President Emmerson Mnangagwa on 13 January was in Gweru about 271 kilometers west of Harare where was holding a meeting with 226 Chiefs from around the country. At the occasion, Mnangagwa personally handed the first batch of 52 cars to some of the Chiefs; distributed in terms of seniority. This has not gone done well with some opposition figures notably former Education minister who wrote on his twitter handle: “If ZANUPF are so confident of victory and if the MDC Alliance is so clueless why does the ruining party still feel it necessary to bribe Chiefs, maintain its monopoly over ZBC, Herald, ZEC? If they are so electable just comply with the Constitution!”
Voter buying is not a new phenomenon, stands, food, farming implements and other goodies are now know to be used as a carrot and stick measure towards every election. The allocation of cars to Chief is probably an introduction of what lies ahead especially that now we are we are nearing the 2018 general elections. The issue of vehicles for Chiefs has been outstanding for several years with some having allocated cars a few years ago and others promised that their allocation was on their way like what happened today. Unfortunately the last time this happened, the allocation for the remaining Chiefs never come. One may question why didn’t they give the Chiefs the cars long back? Why now ahead of elections.
A Newsday (26 August 2016) article titled: “Corruption, vote-buying rampant ahead of polls,” noted that “an analysis of previous elections from the year 2000 to 2015 shows that public resources are dished out during election campaigns and these include land, food, jobs and livelihood opportunities, mining opportunities, access to cheap loans and credit lines and housing stands.
One does not need to be a rocket scientist to understand that the motive of the hand-outs is to deceive and buy votes and nothing else. The timing speaks volumes about the intention to buy votes.” The article goes on to say that “previous cases have also shown that the electorate has also been duped. In the Norton by-election the youth were promised “heaven on earth”. The promises were televised, but not yet fulfilled.”
The Norton Member of Parliament buy-election which took place in 2017 resulted in the ruling ZANU-PF losing to independent candidate Temba Mliswa despite reports suggesting that at least 7,000 stands had been allocated to youths as a form of voter buying disguised as providing youths with a place to stay.
This occasion is the latest edition to an already electoral playing field heavily populated with individuals who are confusing the electorate and buying their votes ahead of the 2018 harmonized elections. This behavior is deplorable and unpardonable to say the least. Voter buying is not a phenomenon peculiar to Zimbabwe.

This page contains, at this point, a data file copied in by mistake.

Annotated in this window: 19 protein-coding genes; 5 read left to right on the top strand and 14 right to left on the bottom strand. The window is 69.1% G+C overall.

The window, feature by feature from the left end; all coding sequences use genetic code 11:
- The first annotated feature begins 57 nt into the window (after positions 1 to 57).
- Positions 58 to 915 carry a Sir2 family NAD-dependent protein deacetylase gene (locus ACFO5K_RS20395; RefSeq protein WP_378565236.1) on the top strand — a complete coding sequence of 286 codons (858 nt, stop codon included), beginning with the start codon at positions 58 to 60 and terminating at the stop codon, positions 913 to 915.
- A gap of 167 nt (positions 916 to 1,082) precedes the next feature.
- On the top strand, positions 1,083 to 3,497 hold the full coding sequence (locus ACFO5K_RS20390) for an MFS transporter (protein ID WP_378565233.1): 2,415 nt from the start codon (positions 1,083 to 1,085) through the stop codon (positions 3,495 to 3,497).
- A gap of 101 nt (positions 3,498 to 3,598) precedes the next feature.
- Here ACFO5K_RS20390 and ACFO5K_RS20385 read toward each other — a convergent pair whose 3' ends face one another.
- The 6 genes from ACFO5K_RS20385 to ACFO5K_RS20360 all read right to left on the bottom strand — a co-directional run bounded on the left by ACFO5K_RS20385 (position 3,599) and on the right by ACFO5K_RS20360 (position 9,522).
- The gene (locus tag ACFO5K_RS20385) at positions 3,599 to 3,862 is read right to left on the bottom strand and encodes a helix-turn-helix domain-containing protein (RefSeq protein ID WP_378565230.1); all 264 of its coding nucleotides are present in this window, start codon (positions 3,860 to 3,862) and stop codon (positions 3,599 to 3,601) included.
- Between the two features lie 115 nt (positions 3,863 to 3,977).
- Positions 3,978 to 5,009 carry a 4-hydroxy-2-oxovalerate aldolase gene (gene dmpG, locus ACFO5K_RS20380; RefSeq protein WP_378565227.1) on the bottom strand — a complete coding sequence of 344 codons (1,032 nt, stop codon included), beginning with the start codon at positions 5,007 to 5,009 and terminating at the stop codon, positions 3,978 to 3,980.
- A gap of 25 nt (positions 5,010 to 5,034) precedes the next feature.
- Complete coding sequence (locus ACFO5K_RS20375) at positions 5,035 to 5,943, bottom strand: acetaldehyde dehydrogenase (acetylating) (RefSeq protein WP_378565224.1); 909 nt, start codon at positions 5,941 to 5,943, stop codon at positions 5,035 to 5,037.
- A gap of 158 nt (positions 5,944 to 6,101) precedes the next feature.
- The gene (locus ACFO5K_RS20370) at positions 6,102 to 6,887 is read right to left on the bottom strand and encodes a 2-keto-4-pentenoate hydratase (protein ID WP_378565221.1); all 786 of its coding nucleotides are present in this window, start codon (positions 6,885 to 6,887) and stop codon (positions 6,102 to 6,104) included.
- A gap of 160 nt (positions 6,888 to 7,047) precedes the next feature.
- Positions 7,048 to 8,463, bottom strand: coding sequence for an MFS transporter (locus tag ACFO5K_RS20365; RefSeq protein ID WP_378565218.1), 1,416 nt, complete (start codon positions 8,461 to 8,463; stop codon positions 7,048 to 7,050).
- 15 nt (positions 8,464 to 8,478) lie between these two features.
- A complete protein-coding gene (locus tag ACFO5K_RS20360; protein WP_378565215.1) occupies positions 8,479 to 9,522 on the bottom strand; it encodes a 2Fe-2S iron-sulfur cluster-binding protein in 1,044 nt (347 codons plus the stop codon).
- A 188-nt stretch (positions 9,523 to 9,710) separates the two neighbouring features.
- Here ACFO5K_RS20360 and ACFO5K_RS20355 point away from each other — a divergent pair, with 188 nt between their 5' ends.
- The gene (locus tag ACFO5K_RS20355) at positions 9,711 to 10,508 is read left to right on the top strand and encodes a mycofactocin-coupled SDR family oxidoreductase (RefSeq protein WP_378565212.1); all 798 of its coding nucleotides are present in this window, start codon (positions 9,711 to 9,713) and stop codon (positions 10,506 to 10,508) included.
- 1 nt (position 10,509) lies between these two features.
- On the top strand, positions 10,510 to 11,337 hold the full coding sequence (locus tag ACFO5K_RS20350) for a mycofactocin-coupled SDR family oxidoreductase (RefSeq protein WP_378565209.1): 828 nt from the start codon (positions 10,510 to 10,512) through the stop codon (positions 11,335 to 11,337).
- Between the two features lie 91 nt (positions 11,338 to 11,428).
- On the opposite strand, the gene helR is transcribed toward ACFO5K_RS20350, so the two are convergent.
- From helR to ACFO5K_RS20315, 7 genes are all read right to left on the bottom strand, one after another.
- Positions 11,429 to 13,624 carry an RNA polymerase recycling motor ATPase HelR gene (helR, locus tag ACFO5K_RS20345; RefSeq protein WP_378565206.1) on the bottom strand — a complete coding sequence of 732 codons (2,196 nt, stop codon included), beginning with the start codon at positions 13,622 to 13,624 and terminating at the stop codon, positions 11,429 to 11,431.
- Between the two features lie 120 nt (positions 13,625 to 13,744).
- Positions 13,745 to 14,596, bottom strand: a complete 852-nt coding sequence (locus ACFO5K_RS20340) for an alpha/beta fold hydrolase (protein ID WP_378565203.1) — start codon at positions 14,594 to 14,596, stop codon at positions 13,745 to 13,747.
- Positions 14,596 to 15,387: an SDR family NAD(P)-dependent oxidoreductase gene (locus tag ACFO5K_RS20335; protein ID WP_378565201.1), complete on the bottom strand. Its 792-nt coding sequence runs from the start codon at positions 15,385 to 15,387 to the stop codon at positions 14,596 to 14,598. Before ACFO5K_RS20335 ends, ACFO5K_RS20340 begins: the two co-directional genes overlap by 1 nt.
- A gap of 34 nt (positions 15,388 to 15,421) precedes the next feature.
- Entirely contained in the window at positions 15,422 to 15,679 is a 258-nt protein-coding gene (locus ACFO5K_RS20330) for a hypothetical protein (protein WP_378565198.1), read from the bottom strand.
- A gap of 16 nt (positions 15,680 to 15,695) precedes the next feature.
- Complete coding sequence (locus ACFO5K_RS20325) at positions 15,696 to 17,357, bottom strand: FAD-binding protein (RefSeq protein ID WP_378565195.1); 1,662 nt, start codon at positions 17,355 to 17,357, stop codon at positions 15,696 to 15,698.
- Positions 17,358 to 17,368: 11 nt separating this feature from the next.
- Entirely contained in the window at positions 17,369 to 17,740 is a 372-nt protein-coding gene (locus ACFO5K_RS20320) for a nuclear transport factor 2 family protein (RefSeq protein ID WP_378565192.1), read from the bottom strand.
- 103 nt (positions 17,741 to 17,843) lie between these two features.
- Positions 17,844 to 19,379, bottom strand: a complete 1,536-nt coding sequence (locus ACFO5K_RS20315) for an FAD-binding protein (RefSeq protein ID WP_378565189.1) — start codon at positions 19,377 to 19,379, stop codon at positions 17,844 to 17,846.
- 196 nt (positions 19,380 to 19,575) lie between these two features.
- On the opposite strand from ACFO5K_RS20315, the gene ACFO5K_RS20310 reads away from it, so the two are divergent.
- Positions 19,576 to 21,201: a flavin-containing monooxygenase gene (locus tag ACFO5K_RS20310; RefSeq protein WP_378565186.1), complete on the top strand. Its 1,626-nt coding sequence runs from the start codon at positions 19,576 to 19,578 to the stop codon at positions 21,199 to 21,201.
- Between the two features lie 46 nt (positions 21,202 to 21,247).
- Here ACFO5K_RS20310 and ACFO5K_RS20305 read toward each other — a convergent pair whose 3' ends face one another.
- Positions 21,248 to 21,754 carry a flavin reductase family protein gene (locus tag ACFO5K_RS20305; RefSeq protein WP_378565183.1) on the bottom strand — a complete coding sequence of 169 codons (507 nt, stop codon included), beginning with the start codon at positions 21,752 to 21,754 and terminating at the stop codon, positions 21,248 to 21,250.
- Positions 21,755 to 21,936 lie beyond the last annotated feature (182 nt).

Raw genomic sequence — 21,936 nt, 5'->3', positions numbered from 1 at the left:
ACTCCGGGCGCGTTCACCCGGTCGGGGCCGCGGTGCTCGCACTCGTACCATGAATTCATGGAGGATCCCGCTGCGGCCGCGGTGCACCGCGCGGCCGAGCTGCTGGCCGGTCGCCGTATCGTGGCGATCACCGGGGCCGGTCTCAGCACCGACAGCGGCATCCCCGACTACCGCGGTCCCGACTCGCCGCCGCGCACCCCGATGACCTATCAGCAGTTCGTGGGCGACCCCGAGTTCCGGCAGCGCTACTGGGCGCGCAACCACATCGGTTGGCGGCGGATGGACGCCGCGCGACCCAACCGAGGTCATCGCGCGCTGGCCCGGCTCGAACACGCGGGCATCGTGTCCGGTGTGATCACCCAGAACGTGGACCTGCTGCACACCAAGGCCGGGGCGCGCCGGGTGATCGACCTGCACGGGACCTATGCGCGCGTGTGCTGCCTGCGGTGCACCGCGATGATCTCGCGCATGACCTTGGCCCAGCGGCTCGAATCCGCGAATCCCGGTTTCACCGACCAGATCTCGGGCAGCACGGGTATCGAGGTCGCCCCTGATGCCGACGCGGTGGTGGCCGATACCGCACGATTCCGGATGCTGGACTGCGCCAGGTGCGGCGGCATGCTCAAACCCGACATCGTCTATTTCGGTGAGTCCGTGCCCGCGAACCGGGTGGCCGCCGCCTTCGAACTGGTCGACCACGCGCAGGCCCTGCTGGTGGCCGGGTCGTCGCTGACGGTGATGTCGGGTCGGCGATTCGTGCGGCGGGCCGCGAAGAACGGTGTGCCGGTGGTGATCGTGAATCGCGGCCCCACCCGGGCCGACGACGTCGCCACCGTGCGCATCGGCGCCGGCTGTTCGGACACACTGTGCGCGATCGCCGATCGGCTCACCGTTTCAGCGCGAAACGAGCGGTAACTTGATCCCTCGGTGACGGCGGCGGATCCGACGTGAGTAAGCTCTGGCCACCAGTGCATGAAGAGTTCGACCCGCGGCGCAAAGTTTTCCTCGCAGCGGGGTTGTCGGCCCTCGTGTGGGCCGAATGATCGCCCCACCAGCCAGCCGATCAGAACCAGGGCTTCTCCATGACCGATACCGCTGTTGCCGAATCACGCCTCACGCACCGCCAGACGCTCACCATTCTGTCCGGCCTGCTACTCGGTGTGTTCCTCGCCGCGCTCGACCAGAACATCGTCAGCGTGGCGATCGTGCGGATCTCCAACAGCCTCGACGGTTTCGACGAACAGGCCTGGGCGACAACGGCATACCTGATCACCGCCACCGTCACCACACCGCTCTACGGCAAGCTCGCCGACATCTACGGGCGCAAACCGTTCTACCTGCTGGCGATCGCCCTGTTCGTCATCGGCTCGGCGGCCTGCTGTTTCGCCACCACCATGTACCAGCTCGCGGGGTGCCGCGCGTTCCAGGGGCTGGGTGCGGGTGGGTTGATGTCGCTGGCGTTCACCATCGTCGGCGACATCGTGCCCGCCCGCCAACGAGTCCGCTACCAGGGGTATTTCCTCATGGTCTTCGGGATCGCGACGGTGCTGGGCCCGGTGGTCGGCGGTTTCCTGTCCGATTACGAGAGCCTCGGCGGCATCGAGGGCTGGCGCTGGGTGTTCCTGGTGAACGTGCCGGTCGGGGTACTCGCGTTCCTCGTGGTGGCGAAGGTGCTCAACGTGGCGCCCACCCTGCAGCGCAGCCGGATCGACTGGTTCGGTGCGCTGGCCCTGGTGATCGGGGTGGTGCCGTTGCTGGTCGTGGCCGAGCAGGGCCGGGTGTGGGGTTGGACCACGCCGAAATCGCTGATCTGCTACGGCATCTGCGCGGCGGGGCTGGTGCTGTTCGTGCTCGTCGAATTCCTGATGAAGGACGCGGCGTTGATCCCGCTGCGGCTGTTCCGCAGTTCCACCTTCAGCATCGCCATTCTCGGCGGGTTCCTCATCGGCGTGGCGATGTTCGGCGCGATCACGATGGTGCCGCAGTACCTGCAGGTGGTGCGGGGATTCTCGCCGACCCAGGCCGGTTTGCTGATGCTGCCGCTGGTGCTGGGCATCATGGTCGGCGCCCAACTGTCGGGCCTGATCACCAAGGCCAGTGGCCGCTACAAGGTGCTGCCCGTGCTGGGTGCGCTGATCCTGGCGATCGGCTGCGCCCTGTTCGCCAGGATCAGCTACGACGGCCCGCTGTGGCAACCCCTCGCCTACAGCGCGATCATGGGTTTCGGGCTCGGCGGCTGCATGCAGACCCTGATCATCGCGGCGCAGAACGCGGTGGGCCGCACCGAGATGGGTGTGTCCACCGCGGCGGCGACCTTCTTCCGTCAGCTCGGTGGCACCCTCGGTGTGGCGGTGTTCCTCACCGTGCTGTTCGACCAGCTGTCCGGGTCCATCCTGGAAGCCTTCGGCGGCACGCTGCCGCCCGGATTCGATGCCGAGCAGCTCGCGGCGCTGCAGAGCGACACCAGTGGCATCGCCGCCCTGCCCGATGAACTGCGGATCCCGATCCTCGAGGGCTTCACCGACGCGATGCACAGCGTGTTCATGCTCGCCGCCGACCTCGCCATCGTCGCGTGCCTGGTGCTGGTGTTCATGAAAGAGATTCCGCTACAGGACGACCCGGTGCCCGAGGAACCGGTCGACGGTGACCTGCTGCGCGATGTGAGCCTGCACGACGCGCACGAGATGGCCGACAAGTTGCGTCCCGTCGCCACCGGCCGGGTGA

In Kenya last year towards the repeat presidential poll on 16 October, opposition NASA women leaders protested against “massive buying of national Identity cards” from their supporters. The eight legislators who took part in the protest said that it was a well orchestrated scheme to disfranchise their candidate Raila Odinga who went on to lose the election after having pulled out of the race. The situation was also widely reported before the August 2017 polls where across all political parties, most aspirants were accused of giving voters a lot of money from undisclosed sources, with the express purpose of buying leadership solely for selfish or enrichment reasons after winning the election.
According to a Mail and Guardian (23 May 2016) article titled: “Voters condemn food parcels during election campaigns,” In South Africa “a CSDA report, published in 2014, found that 70% of voters in the three selected wards equated the handing out of food parcels before an election to ‘vote buying’. This suggests that most voters disapprove of handing out of food parcels before an election. Only 27% of those that participated in the study thought that people are more likely to vote for a political party because of food parcels”.
According to Stokes (2007b:96, Jensen and Justesen 2014), the undemocratic nature of vote buying arises precisely because “… it keeps vote sellers from having their interests accurately interpreted and made known, and in that it makes them less autonomous than are the recipients of politically motivated public programs.” This tends to weaken or even reverse the accountability link between voters and politicians (Stokes, 2005, 2007b).
What happened in Zimbabwe on 13 January an example of the perpetuation of voter buying that is rampant through the world. A cancer which voters should fight through refusing hand outs which usually only come weeks or months before an election. The question which most observers will be asking is whether the president has officially introduced voter buying through the Chiefs ahead of the harmonized elections expected in July/August this year?
This election is important in that the ruling ZANU-PF is out to legitimize their rule after questions were raised over the ascendancy of Mnangagwa after the military coup last November which led to the resignation of long time ruler Robert Mugabe hours after impeachment processes were underway.
- Jense and Justesen, 2014. Poverty and vote buying: Survey-based evidence from Africa. Available from: https://www.researchgate.net/publication/259992513_Poverty_and_vote_buying_Survey-based_evidence_from_Africa [accessed Jan 13 2018].